7 Small Businesses That Are Beating You At Content Marketing
I’ve been freelance writing in the marketing niche for years now, and one of my favorite things about my job is finding examples of great marketing in action. It’s one thing to tell people how to market, it’s another thing to show them how it’s done.
But it seems like most other marketing gurus and freelance writers stick to the big brands to show the rest of us how it’s done. Yes, Coca-Cola, Under Armour, Amazon, and Nike all have killer content marketing strategies. But how relevant are these examples to the regular small business owners who consume so much content in the marketing blogosphere?
Not very. Big brands are marketing to a global audience using massive budgets. Their strategies just don’t resonate for small business owners, because they’re unattainable.
So, I took the time to fish out 7 examples of small businesses that are trying and succeeding at content marketing, even if they don’t have the budget to use every possible channel. Their strategies can help inspire the rest of us small business owners (myself included) to jump into the content marketing game.
Dive Rite is a small business that sells scuba equipment to advanced divers. Like a lot of companies in their industry, they blog about the ins-and-outs of the sport, featuring how-to content, inspiring diver experiences and more. But they also drill down to more advanced topics to attract their target sub-audience of scuba divers.
Dive Rite doesn’t stop there — they add to their content marketing power by creating instructional videos, dive spot recordings, and conference check-ins to engage their audience:
They also paint a great picture of the Dive Rite life on their Instagram:
Dive Rite has no board-room creative team brainstorming their next big marketing strategy. They simply turn who they are as a business into content people enjoy.
If your small business has a positive company culture, that’s really all you need to start engaging your target audience on social media and your blog. Just look for opportunities to document and promote it.
PTC is a computer software and services company. Their products have a wide range of applications (think retail, aerospace, oil and gas, IOT, and more). As a result, they’re faced with a challenge creating content that speaks to their whole audience base.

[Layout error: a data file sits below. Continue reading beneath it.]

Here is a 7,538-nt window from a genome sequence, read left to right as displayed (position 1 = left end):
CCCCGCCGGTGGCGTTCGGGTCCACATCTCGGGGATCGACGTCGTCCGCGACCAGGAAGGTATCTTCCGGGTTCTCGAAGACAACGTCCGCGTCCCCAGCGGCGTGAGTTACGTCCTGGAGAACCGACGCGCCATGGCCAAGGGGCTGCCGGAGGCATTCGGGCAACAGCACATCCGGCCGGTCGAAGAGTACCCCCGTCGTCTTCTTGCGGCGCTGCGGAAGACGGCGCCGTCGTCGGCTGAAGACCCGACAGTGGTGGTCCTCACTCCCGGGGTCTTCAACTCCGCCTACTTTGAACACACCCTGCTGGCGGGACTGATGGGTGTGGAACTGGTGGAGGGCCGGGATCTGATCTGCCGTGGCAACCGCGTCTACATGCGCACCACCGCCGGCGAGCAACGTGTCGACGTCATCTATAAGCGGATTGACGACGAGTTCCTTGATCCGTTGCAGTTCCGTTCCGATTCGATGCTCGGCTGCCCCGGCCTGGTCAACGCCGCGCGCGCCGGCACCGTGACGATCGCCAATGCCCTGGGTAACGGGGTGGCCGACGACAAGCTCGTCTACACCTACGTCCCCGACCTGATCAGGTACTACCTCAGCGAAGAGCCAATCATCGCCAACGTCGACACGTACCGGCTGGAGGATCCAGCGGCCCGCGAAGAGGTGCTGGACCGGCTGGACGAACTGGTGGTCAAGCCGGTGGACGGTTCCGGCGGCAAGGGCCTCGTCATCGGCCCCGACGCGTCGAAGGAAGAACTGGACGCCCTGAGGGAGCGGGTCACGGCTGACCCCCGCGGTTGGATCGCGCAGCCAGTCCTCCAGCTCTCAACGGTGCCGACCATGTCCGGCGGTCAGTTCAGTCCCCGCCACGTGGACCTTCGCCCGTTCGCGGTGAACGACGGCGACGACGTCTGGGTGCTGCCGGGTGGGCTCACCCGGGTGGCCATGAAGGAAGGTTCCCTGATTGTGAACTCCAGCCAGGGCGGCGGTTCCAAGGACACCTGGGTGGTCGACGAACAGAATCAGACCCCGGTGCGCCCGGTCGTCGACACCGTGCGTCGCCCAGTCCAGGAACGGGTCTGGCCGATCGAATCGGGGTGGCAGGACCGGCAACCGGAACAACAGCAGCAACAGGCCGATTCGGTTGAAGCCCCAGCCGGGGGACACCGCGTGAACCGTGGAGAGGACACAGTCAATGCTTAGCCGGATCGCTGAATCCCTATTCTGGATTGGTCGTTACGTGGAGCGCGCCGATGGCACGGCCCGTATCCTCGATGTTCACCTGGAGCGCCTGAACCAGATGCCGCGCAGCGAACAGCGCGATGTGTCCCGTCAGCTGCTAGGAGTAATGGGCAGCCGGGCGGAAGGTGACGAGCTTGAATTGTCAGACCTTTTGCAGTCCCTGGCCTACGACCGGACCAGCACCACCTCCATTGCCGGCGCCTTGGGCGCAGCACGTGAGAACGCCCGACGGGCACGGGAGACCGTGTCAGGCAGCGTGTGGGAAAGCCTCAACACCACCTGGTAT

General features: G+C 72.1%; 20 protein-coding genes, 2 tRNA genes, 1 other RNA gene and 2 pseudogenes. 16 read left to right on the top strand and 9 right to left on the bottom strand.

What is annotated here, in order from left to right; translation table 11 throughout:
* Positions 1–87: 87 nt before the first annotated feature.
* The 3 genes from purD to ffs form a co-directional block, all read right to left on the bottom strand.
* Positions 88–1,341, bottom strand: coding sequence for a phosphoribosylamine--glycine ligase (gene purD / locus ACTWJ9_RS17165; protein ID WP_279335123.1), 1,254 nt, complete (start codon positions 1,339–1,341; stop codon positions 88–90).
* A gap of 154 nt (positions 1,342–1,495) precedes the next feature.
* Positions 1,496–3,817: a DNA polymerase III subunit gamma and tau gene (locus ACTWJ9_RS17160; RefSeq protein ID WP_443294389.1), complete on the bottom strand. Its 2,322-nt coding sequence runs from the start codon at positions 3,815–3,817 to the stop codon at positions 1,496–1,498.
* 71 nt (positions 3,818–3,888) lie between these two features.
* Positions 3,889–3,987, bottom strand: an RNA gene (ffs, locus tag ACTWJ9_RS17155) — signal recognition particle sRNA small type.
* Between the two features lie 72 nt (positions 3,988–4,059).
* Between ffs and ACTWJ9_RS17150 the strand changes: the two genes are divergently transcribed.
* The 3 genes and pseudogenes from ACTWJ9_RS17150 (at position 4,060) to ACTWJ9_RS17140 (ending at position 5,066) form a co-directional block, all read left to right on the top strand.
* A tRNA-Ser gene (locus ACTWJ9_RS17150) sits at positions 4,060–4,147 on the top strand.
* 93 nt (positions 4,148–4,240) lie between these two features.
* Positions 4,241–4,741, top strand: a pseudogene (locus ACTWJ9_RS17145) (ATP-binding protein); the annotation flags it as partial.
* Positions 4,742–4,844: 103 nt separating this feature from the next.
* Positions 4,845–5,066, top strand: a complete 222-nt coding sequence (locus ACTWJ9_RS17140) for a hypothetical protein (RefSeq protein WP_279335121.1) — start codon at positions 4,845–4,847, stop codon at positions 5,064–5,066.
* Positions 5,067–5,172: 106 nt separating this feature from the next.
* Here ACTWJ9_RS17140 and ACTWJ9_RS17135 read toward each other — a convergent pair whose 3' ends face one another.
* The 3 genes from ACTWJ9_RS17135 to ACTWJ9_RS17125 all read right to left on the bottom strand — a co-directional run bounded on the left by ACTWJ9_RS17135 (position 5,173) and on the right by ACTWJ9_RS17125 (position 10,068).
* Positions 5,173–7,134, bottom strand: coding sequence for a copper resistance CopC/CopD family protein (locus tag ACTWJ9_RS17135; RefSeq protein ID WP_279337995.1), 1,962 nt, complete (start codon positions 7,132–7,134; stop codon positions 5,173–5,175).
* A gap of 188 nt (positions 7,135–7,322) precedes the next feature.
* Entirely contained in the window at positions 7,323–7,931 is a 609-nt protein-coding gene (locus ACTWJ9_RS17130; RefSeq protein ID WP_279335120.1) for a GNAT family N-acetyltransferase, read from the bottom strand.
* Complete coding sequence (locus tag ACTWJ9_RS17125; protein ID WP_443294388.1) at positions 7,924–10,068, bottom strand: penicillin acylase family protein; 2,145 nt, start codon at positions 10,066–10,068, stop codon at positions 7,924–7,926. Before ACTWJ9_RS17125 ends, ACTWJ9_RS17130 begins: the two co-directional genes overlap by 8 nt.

But they make it look easy.
When you scratch the surface, PTC has a blog that covers a medley of topics related to their target industries:
But they also have a resource center, where users can find informative videos, reports and other content related to their industry:
Lastly, they host an online community where PTC customers can discuss their products and other industry trends:
PTC has essentially created their own online community with blogs, other resources, and user generated content at its core. It’s very impressive way of using content marketing to attract and keep their target audience engaged.
Look for opportunities to encourage your audience to engage on your small business like PTC did. There are plenty of tools out there that can help you easily add forums to your website for this purpose.
When most people think of “content marketing,” the first thing that comes to mind is blogging. A lot of marketers use their blog as the spoke of their content wheel, but it’s not always necessary for great content marketing.
While browsing Twitter, I came across Glow Dentistry, a London-based cosmetic dental practice. This small business is doing content marketing right, despite the fact that their blog is really, really out of date.
Glow takes to both Facebook and Twitter not to promote their services or even their own content, but to join industry conversations and share other dentistry insights from sources around the web:
You can tell they’re doing something right, since their profile is one of the first advanced Twitter search results for the keyword “dentistry.”
When you do get to their site, you’re faced with attractive video lead magnets related to their services:
They also have a resource center sharing helpful advice about maintaining oral health.
Blogging regularly is always a smart idea for content marketing, but it’s not the only way to attract your audience back to your site and encourage them to convert. Don’t give up just because you don’t have the resources or time to invest perfectly in your content marketing strategy. Choose a few channels to optimize so you can start seeing results, then expand your efforts as your business grows.
Plated is an innovative small business that addresses every at-home chef’s worst nightmare: missing ingredients. Plated creates gourmet-standard recipes and delivers all the ingredients you need to make them, right to your door:
Plated’s mouth-watering blog (appropriately named Morsel), not only shares tasty recipes for customers to try, but pushes the cooking envelope to interest foodies and lay-chefs all around.